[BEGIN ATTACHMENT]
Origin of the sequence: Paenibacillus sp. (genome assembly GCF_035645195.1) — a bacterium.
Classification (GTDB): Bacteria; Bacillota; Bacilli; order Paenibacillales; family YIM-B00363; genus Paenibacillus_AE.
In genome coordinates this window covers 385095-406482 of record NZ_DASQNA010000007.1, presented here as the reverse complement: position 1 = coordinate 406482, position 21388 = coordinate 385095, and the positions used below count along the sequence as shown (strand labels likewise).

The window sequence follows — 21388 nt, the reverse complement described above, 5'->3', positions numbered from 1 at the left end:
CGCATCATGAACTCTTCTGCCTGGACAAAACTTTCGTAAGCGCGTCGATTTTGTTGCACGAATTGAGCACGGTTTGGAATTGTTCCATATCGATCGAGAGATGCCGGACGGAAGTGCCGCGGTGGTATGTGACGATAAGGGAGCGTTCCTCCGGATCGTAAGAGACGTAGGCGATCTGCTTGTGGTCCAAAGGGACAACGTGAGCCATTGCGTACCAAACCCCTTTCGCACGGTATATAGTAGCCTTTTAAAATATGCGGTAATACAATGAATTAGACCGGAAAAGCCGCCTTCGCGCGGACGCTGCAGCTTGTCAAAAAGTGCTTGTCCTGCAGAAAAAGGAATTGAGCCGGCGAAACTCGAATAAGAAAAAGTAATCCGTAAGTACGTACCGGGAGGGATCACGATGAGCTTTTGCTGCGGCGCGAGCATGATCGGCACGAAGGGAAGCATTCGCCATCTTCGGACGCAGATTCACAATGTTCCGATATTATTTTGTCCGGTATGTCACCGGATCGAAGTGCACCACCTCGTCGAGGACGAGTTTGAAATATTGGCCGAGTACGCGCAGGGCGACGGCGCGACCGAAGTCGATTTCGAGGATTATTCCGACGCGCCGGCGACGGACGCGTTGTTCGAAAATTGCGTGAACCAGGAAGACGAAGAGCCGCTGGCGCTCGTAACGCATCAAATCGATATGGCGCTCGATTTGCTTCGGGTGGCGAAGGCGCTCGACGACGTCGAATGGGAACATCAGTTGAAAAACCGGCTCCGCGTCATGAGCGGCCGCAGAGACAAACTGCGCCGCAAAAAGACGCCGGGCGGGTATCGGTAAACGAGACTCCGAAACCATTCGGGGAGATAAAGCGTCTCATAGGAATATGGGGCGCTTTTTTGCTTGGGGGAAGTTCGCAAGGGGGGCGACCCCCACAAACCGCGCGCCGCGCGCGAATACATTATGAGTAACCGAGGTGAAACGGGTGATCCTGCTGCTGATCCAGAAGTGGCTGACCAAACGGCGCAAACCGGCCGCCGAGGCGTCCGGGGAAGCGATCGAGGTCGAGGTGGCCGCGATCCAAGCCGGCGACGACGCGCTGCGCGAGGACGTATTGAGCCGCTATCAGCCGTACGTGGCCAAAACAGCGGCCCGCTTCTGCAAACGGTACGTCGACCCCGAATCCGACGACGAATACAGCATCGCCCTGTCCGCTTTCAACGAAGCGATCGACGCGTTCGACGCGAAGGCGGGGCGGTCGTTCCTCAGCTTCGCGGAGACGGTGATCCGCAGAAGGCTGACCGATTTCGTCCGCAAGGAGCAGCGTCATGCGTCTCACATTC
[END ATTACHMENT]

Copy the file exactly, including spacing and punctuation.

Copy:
Origin of the sequence: Paenibacillus sp. (genome assembly GCF_035645195.1) — a bacterium.
Classification (GTDB): Bacteria; Bacillota; Bacilli; order Paenibacillales; family YIM-B00363; genus Paenibacillus_AE.
In genome coordinates this window covers 385095-406482 of record NZ_DASQNA010000007.1, presented here as the reverse complement: position 1 = coordinate 406482, position 21388 = coordinate 385095, and the positions used below count along the sequence as shown (strand labels likewise).

The window sequence follows — 21388 nt, the reverse complement described above, 5'->3', positions numbered from 1 at the left end:
CGCATCATGAACTCTTCTGCCTGGACAAAACTTTCGTAAGCGCGTCGATTTTGTTGCACGAATTGAGCACGGTTTGGAATTGTTCCATATCGATCGAGAGATGCCGGACGGAAGTGCCGCGGTGGTATGTGACGATAAGGGAGCGTTCCTCCGGATCGTAAGAGACGTAGGCGATCTGCTTGTGGTCCAAAGGGACAACGTGAGCCATTGCGTACCAAACCCCTTTCGCACGGTATATAGTAGCCTTTTAAAATATGCGGTAATACAATGAATTAGACCGGAAAAGCCGCCTTCGCGCGGACGCTGCAGCTTGTCAAAAAGTGCTTGTCCTGCAGAAAAAGGAATTGAGCCGGCGAAACTCGAATAAGAAAAAGTAATCCGTAAGTACGTACCGGGAGGGATCACGATGAGCTTTTGCTGCGGCGCGAGCATGATCGGCACGAAGGGAAGCATTCGCCATCTTCGGACGCAGATTCACAATGTTCCGATATTATTTTGTCCGGTATGTCACCGGATCGAAGTGCACCACCTCGTCGAGGACGAGTTTGAAATATTGGCCGAGTACGCGCAGGGCGACGGCGCGACCGAAGTCGATTTCGAGGATTATTCCGACGCGCCGGCGACGGACGCGTTGTTCGAAAATTGCGTGAACCAGGAAGACGAAGAGCCGCTGGCGCTCGTAACGCATCAAATCGATATGGCGCTCGATTTGCTTCGGGTGGCGAAGGCGCTCGACGACGTCGAATGGGAACATCAGTTGAAAAACCGGCTCCGCGTCATGAGCGGCCGCAGAGACAAACTGCGCCGCAAAAAGACGCCGGGCGGGTATCGGTAAACGAGACTCCGAAACCATTCGGGGAGATAAAGCGTCTCATAGGAATATGGGGCGCTTTTTTGCTTGGGGGAAGTTCGCAAGGGGGGCGACCCCCACAAACCGCGCGCCGCGCGCGAATACATTATGAGTAACCGAGGTGAAACGGGTGATCCTGCTGCTGATCCAGAAGTGGCTGACCAAACGGCGCAAACCGGCCGCCGAGGCGTCCGGGGAAGCGATCGAGGTCGAGGTGGCCGCGATCCAAGCCGGCGACGACGCGCTGCGCGAGGACGTATTGAGCCGCTATCAGCCGTACGTGGCCAAAACAGCGGCCCGCTTCTGCAAACGGTACGTCGACCCCGAATCCGACGACGAATACAGCATCGCCCTGTCCGCTTTCAACGAAGCGATCGACGCGTTCGACGCGAAGGCGGGGCGGTCGTTCCTCAGCTTCGCGGAGACGGTGATCCGCAGAAGGCTGACCGATTTCGTCCGCAAGGAGCAGCGTCATGCGTCTCACATTC